While I have much praise for Piper's use of scientific literature, it is this facet of the book that raises the most (interesting) questions for me. Like many environmental historians, Piper consults recent scientific work to characterize historic changes in Canadian northwest ecology, geology, and demography. At the same time, she uses reports published between the 1920s and 1960s as windows into the personal and disciplinary worldviews of biologists, geologists, and limnologists. Piper is keenly aware of the potential problems in such an approach and she makes clear in the introduction her rationale for working with these documents. Recognizing that scientific publications are always cultural and historical products, she attempts to carve out credibility in contemporary science with the knife of consensus: she privileges the most well-cited recent works as more trustworthy than the most up-to-date research available.
This approach provides one model of writing histories of Canadian science and environments--but what are the model's strengths and weaknesses? On the one hand, Piper hits her target of assessing environmental change in the large lake region and convincingly illustrates that this change took place within a scientific framework assembled by administrators, scientists, and industry representatives. On the other, Piper's mobilization of scientific records seems to have homogenized scientists and their detractors into simple categories. Her emphasis of science's "handmaiden" status with industry and government and her conclusion that native northerners were resistant to scientific initiatives left me curious about whether or not she applied her criteria for selecting recent scientific literature to the historical record as well. Because she does not explicitly consider academic outliers in her handling of geologists, limnologists, and biologists, Piper groups these scientists together as bedmates with commercial and governmental enterprises. Similarly, because most of the protestors to this academic-industrial-administrative complex are local natives, the role of aboriginals across geographic location, historical period, and tribal affiliation is contained to marginalized resistance. Such monolithic portraits of science and native cultures have been challenged in other scholarly circles, suggesting that these representations provide a limited utility in integrated histories of Canadian science and environment. Perhaps this critique can be chalked up as a trade-off inherent in historical scholarship--a trade-off Piper is likely mindful of, given her caution to readers that her work would sacrifice political, economic, and native history for the sake of environmental history.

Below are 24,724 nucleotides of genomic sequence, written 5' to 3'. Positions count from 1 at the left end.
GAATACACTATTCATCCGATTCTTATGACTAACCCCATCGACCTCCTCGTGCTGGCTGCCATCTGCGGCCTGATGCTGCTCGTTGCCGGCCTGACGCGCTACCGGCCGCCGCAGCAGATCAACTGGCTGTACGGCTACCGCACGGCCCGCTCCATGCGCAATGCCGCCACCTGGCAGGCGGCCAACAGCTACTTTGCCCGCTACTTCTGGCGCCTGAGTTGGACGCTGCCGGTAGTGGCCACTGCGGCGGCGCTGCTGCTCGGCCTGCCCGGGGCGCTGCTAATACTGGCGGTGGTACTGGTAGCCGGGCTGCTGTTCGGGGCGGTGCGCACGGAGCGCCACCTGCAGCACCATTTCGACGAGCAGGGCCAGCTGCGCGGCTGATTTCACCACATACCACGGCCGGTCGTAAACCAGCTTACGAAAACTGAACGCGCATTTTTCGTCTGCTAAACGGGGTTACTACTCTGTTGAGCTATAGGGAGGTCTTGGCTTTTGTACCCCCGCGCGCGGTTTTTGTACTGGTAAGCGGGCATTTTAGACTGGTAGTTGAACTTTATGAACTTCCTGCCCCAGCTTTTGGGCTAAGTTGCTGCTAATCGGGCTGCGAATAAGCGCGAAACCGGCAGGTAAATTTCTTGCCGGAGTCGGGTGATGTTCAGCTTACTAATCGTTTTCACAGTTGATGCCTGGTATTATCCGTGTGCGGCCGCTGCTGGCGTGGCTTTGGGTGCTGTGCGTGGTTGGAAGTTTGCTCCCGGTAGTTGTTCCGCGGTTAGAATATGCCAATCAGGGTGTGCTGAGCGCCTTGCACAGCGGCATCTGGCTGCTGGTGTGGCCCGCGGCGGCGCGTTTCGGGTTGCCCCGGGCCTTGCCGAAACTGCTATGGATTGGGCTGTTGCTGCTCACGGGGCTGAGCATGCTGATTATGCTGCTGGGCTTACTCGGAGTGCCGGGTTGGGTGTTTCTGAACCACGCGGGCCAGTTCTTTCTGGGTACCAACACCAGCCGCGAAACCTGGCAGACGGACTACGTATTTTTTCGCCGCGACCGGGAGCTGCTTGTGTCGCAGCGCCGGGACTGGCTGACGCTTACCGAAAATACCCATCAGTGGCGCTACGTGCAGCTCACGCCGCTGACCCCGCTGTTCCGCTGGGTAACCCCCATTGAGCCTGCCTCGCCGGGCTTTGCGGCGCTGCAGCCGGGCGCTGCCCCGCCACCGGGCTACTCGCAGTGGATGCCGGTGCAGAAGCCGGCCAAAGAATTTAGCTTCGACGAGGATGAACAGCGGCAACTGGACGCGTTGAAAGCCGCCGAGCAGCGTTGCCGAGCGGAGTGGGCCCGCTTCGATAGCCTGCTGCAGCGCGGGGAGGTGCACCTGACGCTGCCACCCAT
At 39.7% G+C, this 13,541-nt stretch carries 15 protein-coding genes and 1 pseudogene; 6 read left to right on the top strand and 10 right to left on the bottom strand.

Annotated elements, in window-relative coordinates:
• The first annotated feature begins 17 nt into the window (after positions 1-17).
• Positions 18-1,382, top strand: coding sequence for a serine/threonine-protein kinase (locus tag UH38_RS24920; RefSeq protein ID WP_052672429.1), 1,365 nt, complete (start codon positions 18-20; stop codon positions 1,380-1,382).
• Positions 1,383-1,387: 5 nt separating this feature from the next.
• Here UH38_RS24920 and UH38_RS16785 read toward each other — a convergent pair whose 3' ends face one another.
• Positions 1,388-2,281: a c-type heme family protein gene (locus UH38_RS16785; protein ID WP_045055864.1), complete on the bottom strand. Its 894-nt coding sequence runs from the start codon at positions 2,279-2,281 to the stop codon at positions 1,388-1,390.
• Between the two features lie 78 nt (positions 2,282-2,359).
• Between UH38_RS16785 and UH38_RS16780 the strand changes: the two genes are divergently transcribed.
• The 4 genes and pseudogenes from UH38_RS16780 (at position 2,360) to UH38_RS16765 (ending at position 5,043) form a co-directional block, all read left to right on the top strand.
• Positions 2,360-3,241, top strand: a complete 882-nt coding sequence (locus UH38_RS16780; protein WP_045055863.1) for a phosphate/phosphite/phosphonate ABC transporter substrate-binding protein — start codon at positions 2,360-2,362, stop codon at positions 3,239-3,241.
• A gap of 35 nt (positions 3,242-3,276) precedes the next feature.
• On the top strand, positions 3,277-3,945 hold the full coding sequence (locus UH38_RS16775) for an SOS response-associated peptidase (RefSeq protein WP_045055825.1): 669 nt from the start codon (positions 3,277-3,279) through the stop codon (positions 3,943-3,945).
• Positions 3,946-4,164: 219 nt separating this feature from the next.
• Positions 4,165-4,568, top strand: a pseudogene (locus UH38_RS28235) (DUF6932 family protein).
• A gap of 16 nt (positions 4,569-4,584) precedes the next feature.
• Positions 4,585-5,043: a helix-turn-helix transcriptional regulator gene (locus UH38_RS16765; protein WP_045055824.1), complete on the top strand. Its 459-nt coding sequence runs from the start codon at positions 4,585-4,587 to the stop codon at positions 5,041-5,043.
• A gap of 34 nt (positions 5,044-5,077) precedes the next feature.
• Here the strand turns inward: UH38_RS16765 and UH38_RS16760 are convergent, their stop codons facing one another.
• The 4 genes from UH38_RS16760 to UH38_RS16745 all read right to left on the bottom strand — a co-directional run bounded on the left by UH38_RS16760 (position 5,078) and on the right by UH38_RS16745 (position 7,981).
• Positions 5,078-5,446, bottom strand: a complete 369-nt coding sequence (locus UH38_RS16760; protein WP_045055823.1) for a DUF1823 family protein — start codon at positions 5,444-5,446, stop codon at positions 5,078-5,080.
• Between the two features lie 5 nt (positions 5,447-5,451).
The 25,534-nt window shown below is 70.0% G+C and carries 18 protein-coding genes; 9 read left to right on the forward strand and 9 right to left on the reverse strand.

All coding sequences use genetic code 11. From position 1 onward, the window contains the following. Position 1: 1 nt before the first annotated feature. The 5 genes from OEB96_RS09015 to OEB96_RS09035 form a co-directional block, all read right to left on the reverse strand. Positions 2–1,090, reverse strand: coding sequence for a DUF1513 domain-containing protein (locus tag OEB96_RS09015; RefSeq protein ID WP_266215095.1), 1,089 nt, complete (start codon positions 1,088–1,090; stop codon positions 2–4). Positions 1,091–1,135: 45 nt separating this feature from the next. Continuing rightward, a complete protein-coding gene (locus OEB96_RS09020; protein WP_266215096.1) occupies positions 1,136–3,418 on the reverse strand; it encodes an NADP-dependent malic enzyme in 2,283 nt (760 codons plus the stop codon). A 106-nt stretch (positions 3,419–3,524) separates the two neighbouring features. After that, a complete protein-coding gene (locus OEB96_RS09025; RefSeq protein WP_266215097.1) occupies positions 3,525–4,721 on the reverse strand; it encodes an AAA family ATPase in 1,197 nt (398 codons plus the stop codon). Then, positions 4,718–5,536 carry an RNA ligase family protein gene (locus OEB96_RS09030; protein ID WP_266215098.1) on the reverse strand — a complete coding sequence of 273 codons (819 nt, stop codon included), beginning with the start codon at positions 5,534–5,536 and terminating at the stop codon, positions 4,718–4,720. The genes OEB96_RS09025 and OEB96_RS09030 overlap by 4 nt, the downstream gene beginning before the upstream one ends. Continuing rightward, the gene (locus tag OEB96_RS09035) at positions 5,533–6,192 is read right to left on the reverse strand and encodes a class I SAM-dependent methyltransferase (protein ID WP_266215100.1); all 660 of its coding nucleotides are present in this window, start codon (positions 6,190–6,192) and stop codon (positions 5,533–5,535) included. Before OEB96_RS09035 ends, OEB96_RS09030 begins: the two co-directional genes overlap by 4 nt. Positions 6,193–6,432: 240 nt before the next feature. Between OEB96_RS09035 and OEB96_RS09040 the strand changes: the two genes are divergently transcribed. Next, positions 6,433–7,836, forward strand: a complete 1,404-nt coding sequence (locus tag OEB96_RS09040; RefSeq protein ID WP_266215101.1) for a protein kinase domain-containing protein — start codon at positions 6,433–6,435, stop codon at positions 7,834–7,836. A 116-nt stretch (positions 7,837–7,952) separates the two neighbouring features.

In the end, the issues raised by Piper's book benefit a wide array of scholars--from Canadian historians, to historians of science, and historical geographers--because of her book's original and well-supported contributions to environmental history and the history of the Canadian North. In the spirit of this discussion network, I end this review with a few questions that originate from my reading of Piper's work, but hopefully will not end there. May these questions help launch the lively conversation about The Industrial Transformation of Subarctic Canada that the book deserves. First, Piper's cartography of the large lake region includes the spatial dimensions of professional science, global fisheries and mineral markets, and transnational economic policies. How do historians and geographers define regions in Canada? How and where do local, provincial, national, and international scales fit into the place of the region? Second, does Piper's analysis of the economic geography of the Northwest--a geography characterized by an absence of rail infrastructure and agriculture, and a presence of lake-based, high-value, low-volume development--provide a framework for a history of "the North" that differs from economic geographies of "the West?" Finally, how do environmental historians use historical scientific studies as primary and secondary sources? How do scholars attend to biases within scientific reports while employing them to describe people and places of the past?
. See Graeme Wynn, review of Nature of Gold: An Environmental History of the Klondike Gold Rush, by Richard White, Agricultural History 79, no. 2 (spring 2005): 243-246.
. Historians of science and environment in colonial settings have argued that "colonizer" and "colonized" are too simple of categories to capture the pluripotency that results from encounters among natives and newcomers. See Richard White, The Middle Ground: Indians, Empires, and Republics in the Great Lakes Region, 1650-1815 (Cambridge: Cambridge University Press, 1991); Mary Louise Pratt, Imperial Eyes: Travel Writing and Transculturation (New York: Routledge, 1992); and Nancy Rose Hunt, A Colonial Lexicon of Birth Ritual, Medicalization, and Mobility in the Congo (Durham: Duke University Press, 1999). Historians of science have shown how the professionalization of science involved certain boundary work within and across disciplines to distinguish between amateurs and experts, which indicates heterogeneity within the heading of "scientist." See Daniel Kevles, The Physicists: The History of a Scientific Community in Modern America (New York: Knopf, 1977); Kenneth Manning, Black Apollo of Science: The Life of Ernest Everett Just (New York: Oxford University Press, 1983); Margaret Rossiter, Women Scientists in America: Struggles and Strategies to 1940 (Baltimore: Johns Hopkins University Press, 1995); and Mark Barrow, A Passion for Birds: American Ornithology after Audubon (Princeton: Princeton University Press, 1998).
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Andrew Stuhl. Review of Piper, Liza, The Industrial Transformation of Subarctic Canada.